Wilson was first elected to Congress in 2001, and over the course of his career, his committees have received about $455,800 from political action committees and individual employees within the health sector. The majority of this sum (about $267,900) comes from health professionals, which are Wilson's No. 1 top industry backer. Individual employees and PACs associated with pharmaceutical manufacturers have contributed $100,650 to his committees over his career.
Specifically, the American Hospital Association, the American Medical Association, the Lexington Medical Center, the American Speech-Language-Hearing Association and the American Dental Association have donated between $22,000 and $32,000 to Wilson over his career and are all among his top 20 financial supporters.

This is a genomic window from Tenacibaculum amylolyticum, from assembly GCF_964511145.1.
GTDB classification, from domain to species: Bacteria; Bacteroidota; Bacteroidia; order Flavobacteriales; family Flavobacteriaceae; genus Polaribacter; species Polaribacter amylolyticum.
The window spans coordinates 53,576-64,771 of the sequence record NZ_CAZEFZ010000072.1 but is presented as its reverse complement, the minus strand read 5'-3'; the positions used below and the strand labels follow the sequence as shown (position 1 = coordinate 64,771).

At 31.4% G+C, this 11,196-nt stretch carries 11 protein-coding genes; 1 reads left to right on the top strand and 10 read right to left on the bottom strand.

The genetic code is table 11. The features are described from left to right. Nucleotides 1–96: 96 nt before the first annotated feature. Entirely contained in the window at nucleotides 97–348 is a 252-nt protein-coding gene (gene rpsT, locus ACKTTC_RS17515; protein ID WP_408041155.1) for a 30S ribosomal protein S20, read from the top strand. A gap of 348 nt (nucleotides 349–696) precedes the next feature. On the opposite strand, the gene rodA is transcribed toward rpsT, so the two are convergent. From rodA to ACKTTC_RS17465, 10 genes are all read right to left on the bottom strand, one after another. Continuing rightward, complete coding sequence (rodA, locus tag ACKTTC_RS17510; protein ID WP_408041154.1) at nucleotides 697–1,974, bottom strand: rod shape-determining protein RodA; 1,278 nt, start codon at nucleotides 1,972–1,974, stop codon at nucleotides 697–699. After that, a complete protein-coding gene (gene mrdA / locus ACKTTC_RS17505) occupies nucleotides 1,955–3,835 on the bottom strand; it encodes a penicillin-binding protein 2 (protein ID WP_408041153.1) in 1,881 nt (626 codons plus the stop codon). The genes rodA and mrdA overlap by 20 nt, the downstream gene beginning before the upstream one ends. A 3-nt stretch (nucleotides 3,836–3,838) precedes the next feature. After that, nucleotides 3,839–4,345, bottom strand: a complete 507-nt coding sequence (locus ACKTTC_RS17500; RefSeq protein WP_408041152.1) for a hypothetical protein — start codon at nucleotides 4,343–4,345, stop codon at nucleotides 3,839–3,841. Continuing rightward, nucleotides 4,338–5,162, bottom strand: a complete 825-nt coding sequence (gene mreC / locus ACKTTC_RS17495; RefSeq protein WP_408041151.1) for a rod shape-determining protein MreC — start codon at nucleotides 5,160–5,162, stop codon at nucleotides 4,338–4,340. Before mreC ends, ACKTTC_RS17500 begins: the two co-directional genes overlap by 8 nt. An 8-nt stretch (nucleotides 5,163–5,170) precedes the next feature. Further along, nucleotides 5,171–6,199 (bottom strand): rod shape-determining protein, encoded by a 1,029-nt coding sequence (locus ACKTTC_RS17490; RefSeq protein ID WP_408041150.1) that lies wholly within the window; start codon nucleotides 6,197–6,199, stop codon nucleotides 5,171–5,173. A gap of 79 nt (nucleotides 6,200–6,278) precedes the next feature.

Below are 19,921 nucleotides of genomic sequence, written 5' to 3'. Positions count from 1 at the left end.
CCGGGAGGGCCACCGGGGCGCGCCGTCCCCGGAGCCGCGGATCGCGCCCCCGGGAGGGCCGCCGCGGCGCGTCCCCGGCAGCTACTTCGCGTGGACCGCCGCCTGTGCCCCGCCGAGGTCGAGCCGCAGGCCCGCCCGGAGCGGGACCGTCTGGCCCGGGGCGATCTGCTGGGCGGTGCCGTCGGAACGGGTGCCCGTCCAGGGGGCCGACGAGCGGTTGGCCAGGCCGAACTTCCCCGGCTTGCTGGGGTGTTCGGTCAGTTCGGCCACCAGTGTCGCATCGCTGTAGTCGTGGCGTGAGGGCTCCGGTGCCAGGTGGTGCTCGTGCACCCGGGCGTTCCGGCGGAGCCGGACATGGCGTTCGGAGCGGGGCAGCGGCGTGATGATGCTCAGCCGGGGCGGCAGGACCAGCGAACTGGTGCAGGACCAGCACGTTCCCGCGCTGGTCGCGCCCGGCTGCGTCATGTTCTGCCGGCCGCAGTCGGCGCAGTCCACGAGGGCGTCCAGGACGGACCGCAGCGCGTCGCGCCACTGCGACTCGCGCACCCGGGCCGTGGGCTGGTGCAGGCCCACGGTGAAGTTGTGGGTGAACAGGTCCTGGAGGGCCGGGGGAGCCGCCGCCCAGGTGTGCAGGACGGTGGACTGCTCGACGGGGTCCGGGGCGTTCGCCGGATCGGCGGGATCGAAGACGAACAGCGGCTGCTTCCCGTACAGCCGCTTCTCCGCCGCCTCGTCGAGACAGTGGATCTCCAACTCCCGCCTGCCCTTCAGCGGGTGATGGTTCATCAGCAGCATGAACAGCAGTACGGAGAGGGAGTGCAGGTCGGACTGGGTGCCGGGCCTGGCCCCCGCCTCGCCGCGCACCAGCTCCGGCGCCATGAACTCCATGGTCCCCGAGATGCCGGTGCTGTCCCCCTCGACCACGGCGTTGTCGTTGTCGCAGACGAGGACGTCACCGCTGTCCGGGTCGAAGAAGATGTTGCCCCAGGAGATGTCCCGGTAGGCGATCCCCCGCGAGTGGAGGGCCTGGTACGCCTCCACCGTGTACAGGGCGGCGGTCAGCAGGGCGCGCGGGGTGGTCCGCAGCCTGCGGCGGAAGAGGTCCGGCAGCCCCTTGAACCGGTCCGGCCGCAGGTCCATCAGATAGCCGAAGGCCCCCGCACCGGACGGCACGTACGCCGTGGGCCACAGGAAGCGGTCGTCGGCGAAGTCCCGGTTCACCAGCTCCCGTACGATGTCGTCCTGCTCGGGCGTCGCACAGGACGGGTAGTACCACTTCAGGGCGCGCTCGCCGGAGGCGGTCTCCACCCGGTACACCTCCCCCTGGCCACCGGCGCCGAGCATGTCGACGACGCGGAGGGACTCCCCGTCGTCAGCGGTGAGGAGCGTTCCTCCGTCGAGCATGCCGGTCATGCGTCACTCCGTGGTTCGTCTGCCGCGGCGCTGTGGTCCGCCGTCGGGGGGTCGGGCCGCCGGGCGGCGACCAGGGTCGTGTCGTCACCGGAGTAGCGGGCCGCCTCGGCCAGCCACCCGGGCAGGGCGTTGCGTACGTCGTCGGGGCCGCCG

I had a bit more to say about this but our computers here crashed and destroyed it. Maybe the new owners -- whoever they might be -- could spare a few dollars for a new system.
If you have 13 seconds and need a laugh today, watch this (h/t E&P Pub)
It's always interesting when one of the nation's premier liberal voices -- take-no-prisoners blogger Glenn Greenwald -- says that he can sympathize with the so-called Tea Party protestors who turned out en masse on Saturday in Washington to air their greiviances, some real and some perceived. Greenwald's point is right on the money, that the American middle class is right to be furious, but their true targets lay elsewhere: